After completing a ministerial internship at the First and Second Church in Boston, Jensen devoted the next two decades to a variety of ministerial postings, as well as more academic degrees, marriage and fatherhood (he is now divorced and has two adult children, Jacob and Stephanie). He served for four years at a small church in Midland, Texas, during the height of the oil boom, then returned to the Pacific Northwest, where he helped a newly formed congregation to found a church in Hillsboro, Oregon. During these same years, Jensen completed two more master's degrees in creative writing and interdisciplinary studies and a doctorate in American History. He confesses that "history, spirituality, the Bible, world religions, the environment and economic justice are all topics near and dear to my heart." An avid reader, he once took a break from ministry for 18 months to manage a bookstore.

Despite his West Coast roots, Jensen says that New England is actually quite familiar to him. Not only did he earn his divinity degree in Cambridge, but his specific field of study there was early American Unitarians. He is looking forward to "walking in the steps of the Transcendentalists" as he explores Carlisle and its environs. In his first month in town, though, Jensen has stayed close to home, getting acquainted with the church and its parishioners and preparing for the year ahead.

FRS "a delightful size"

Jensen calls the 175-member congregation of Carlisle's FRS "a delightful size for a church." He explains that in his view, there are five primary aspects to the role of a church: worship, education, fellowship, pastoral care and social action. Worship begins with "coming to church, gathering together on Sunday morning." Education includes Sunday school for the church's youngest members, but should ideally continue through an array of educational offerings for adults. Fellowship and pastoral care require parishioners to attend to each other in good times and bad. "Social action," says Jensen, "is a term currently used for what I prefer to call evangelical ministerial outreach. Charity, hospitality, helping others in need."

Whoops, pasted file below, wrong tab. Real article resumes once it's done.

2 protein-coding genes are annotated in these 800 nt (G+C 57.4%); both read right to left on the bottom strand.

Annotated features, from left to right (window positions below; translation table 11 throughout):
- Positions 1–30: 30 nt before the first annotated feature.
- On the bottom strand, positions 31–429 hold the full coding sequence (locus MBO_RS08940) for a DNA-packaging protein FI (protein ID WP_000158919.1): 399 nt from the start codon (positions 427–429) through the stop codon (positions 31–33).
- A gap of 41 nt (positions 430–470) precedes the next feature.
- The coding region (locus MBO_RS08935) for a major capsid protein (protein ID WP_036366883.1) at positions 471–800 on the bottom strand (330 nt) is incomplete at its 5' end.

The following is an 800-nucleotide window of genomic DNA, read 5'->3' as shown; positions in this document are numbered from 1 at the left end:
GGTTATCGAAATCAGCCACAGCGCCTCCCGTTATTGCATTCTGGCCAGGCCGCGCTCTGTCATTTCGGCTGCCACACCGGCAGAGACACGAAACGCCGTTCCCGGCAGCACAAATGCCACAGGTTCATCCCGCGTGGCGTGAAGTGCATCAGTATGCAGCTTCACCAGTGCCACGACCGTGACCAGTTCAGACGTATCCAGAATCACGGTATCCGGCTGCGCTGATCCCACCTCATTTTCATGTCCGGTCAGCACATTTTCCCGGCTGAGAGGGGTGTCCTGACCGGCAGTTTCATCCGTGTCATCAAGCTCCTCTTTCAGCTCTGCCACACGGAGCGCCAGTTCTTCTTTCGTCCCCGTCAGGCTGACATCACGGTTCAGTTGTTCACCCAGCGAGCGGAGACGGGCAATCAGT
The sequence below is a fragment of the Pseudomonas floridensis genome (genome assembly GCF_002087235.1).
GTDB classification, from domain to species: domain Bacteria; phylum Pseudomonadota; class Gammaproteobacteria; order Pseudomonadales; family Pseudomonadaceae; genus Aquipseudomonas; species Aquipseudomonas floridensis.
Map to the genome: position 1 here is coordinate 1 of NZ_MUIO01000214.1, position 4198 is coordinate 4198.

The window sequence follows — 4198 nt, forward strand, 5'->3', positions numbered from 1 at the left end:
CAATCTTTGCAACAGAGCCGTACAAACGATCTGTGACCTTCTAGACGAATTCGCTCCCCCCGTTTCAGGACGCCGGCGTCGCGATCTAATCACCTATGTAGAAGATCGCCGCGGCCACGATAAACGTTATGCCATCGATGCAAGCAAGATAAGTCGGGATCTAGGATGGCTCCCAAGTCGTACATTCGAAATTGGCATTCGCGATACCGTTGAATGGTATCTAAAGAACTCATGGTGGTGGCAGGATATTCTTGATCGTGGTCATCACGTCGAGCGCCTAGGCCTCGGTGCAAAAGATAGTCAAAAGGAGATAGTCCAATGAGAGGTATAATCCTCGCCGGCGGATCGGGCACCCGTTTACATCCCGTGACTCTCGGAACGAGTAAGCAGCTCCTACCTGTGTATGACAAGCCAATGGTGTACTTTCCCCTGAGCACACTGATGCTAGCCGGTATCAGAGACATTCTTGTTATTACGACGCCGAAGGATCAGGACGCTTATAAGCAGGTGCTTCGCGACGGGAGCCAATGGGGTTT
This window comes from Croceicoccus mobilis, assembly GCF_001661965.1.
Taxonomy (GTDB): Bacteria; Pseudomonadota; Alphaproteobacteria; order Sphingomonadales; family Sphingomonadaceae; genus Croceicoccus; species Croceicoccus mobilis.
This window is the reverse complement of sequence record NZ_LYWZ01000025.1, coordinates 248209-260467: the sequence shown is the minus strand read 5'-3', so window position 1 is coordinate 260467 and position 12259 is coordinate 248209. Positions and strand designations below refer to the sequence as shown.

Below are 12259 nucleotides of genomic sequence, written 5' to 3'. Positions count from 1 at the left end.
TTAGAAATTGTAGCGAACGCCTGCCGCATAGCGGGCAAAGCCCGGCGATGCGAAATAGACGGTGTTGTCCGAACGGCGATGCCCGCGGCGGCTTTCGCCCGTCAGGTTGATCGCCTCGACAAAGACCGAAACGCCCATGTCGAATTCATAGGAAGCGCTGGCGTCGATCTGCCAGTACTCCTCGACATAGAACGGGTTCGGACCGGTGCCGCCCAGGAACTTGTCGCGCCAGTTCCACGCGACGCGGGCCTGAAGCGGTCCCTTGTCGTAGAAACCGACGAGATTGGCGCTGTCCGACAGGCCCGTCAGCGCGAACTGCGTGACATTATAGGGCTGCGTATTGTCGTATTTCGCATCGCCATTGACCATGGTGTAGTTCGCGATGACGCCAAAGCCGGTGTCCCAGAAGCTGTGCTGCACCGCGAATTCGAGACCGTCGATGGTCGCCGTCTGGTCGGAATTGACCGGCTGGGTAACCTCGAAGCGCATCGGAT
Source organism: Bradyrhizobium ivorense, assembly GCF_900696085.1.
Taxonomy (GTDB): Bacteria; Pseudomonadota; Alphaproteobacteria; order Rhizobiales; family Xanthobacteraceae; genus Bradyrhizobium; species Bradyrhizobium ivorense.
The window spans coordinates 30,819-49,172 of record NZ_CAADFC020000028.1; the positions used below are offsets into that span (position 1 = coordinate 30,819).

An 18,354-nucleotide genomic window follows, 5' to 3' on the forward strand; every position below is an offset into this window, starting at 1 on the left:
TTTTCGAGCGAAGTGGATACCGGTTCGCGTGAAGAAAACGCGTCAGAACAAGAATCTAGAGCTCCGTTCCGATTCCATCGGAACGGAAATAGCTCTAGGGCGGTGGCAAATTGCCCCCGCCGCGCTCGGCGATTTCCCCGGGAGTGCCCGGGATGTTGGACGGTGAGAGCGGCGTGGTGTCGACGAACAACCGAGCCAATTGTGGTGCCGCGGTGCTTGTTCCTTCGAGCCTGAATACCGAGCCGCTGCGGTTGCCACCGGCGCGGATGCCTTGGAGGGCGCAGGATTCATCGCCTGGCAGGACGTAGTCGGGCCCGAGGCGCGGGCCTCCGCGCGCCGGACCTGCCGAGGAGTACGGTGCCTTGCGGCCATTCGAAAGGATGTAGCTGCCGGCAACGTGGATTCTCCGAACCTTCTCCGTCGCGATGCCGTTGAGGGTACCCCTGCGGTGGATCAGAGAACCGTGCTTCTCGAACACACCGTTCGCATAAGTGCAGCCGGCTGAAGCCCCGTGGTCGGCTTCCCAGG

Neighborhood Sunday

The FRS will celebrate its annual Neighborhood Sunday on September 28. Jensen explains that, in his view, this important date in the calendar year is a special opportunity for those who have not yet become involved with the church to get a taste of what it has to offer. "People tend to begin coming to church during personal milestones or times of crisis," he says. "Weddings, funerals, christenings, illness, job loss. At stressful times, people often look within themselves and wonder if there's more to life than what they've found so far. Someone who has always been very committed to a professional career and then gets laid off, for example, might start to wonder what they've been missing on a more spiritual level." A designated date such as Neighborhood Sunday gives people an opportunity to get to know the church at a more neutral time in their lives."

"That's really why I love my job," he says, brimming over with unchecked enthusiasm. "I get to talk to people about the most important questions in the world." Jensen urges anyone who is curious about the FRS or his ministry to attend a Sunday service, whether it is on Neighborhood Sunday or any other Sunday. "This church already has everything it needs," he says. "It has all the resources and talent necessary for us to do whatever we want to do. Our mission as a congregation is to decide together what direction we want to take."

Services are held at the FRS every Sunday at 10:30 a.m. For more information, contact the church office at 1-978-369-5180, or visit uucarlisle.org.


2003 The Carlisle Mosquito